Passion of Palm Sunday

In my childhood we did not go to church every Sunday. We were more the Christmas-Easter attendees that were mocked on regular Sundays. Yet I always remember going to church on Palm Sunday; it was my favorite. Perhaps we went because my mother was trying to excuse herself from Easter Sunday Mass, and I can’t blame her. In the Catholic Church, those wanting to convert received the sacraments of baptisms, first communion, and confirmation all at an Easter Mass. Sometimes the procession takes 2 or 3 hours.

But anyway, we were always present at a Palm Sunday service, marking the entrance into the Holy week in which Jesus shared his last supper with his disciples and then was betrayed, sentenced, crucified, and buried. This week of last moments, trials, and heartache makes Easter the Christian celebration that grew into a religious movement two millenniums ago.

Don’t stop reading—I’m not going to start a homily about my beliefs. I simply want to defend why this Sunday of all other calendar Sundays is my favorite—it’s because of the story. If nowhere else in the Bible, it is Matthew 26 and 27 that Jesus appears to be truly human. He tries to accept the prophecies of his death, yet he is afraid. He takes his followers to the Garden of Gethsemane to pray for the exact things I pray for every time I take knee in church—for strength, for endurance. And then there are his aggravations with the disciples for falling asleep, the betraying kiss of Judah, and crowd, who seven days before was praising his glory, then calling for his death. The Catholic tradition has the stations of the cross—Jesus’ falling three times, Simon taking the cross for a piece, Mother Mary coming towards her son—before Jesus dies hanging on that cross between two criminals.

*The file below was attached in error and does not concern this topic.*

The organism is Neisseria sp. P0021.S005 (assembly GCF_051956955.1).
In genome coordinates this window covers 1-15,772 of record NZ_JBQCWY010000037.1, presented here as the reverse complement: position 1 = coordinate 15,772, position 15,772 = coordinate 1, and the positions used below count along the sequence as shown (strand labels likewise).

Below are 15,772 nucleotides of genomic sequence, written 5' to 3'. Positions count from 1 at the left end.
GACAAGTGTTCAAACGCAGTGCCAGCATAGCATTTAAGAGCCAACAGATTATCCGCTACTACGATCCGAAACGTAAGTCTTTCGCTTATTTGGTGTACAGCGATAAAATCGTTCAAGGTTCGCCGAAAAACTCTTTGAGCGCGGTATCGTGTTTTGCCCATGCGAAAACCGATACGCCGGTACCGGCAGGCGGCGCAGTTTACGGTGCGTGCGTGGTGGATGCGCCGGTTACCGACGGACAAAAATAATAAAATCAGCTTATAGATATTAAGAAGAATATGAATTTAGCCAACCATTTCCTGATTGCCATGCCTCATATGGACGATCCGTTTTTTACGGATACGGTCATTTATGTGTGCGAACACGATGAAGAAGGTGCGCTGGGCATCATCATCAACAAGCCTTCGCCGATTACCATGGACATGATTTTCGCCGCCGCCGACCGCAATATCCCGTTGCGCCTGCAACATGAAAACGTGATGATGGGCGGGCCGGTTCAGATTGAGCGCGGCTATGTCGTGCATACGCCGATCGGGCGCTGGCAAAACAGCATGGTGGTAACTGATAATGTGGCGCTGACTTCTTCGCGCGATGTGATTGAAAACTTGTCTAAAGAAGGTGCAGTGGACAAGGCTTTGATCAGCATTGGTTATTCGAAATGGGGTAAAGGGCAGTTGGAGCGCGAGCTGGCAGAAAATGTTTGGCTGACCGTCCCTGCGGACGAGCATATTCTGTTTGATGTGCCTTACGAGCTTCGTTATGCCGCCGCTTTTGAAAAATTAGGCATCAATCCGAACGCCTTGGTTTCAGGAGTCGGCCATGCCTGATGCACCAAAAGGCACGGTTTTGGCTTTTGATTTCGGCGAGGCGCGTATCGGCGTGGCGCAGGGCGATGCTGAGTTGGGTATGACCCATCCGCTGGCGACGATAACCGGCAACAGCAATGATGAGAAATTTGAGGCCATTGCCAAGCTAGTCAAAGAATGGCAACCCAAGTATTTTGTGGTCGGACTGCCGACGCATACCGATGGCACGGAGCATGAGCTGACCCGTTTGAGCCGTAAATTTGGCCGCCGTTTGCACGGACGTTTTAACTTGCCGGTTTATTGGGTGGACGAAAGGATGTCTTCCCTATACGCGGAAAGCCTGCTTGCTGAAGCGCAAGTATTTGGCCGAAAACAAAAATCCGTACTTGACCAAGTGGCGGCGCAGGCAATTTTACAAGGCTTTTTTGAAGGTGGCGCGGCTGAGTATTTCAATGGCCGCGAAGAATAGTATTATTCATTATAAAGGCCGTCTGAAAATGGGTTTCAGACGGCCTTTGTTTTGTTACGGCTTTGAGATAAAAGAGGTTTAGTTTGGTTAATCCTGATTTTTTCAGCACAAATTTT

It’s compelling stuff and sometimes, as a collective world faith, I fear the true grit of Jesus is lost in praise. He, himself, had faith in the scripture and did not know exactly how his end would come. Dying on the cross he cries out, “My God, my God, why have you forsaken me?” And as child, I found this chilling. The character, the man, the deity—whatever you believe him to be—died alone with a harsh sense of being forsaken. This is the passion that, I think, subconsciously if not consciously beacons people to worship Jesus Christ.

It could just be a fantastic story of fiction with great advertising and networking strategies, but I find too much truth in what’s being taught to really believe that.

On this day what I have decided to blog about religion, I’d like to make a viral prayer submission for my friends Heather and Tiffany who have lost their grandfather this weekend.

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